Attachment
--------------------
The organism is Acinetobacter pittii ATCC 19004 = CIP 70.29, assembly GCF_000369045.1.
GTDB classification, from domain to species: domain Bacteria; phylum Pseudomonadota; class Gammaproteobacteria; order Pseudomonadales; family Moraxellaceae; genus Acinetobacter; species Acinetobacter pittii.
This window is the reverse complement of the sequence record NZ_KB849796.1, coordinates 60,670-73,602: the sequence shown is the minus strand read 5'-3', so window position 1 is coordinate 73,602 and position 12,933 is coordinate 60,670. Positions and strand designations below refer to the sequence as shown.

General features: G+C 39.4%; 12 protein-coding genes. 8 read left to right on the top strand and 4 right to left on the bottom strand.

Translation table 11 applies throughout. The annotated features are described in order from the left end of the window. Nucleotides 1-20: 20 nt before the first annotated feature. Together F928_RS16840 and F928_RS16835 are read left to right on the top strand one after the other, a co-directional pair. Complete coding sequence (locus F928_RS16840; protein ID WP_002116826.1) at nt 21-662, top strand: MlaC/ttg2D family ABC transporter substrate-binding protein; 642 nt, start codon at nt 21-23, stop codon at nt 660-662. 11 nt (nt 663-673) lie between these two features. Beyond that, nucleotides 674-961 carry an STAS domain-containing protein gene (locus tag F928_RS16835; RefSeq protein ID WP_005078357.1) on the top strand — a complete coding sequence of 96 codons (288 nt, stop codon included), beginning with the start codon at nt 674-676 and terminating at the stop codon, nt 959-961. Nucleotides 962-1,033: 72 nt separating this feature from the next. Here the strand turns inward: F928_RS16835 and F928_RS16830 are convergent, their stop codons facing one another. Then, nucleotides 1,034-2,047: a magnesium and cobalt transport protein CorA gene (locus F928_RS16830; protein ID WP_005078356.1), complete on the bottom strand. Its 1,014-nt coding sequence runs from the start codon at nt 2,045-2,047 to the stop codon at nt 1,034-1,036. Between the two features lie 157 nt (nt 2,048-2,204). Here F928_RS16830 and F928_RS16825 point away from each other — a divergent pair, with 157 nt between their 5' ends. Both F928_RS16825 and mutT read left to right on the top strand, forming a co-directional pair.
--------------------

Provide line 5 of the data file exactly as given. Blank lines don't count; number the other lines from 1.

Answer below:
Translation table 11 applies throughout. The annotated features are described in order from the left end of the window. Nucleotides 1-20: 20 nt before the first annotated feature. Together F928_RS16840 and F928_RS16835 are read left to right on the top strand one after the other, a co-directional pair. Complete coding sequence (locus F928_RS16840; protein ID WP_002116826.1) at nt 21-662, top strand: MlaC/ttg2D family ABC transporter substrate-binding protein; 642 nt, start codon at nt 21-23, stop codon at nt 660-662. 11 nt (nt 663-673) lie between these two features. Beyond that, nucleotides 674-961 carry an STAS domain-containing protein gene (locus tag F928_RS16835; RefSeq protein ID WP_005078357.1) on the top strand — a complete coding sequence of 96 codons (288 nt, stop codon included), beginning with the start codon at nt 674-676 and terminating at the stop codon, nt 959-961. Nucleotides 962-1,033: 72 nt separating this feature from the next. Here the strand turns inward: F928_RS16835 and F928_RS16830 are convergent, their stop codons facing one another. Then, nucleotides 1,034-2,047: a magnesium and cobalt transport protein CorA gene (locus F928_RS16830; protein ID WP_005078356.1), complete on the bottom strand. Its 1,014-nt coding sequence runs from the start codon at nt 2,045-2,047 to the stop codon at nt 1,034-1,036. Between the two features lie 157 nt (nt 2,048-2,204). Here F928_RS16830 and F928_RS16825 point away from each other — a divergent pair, with 157 nt between their 5' ends. Both F928_RS16825 and mutT read left to right on the top strand, forming a co-directional pair.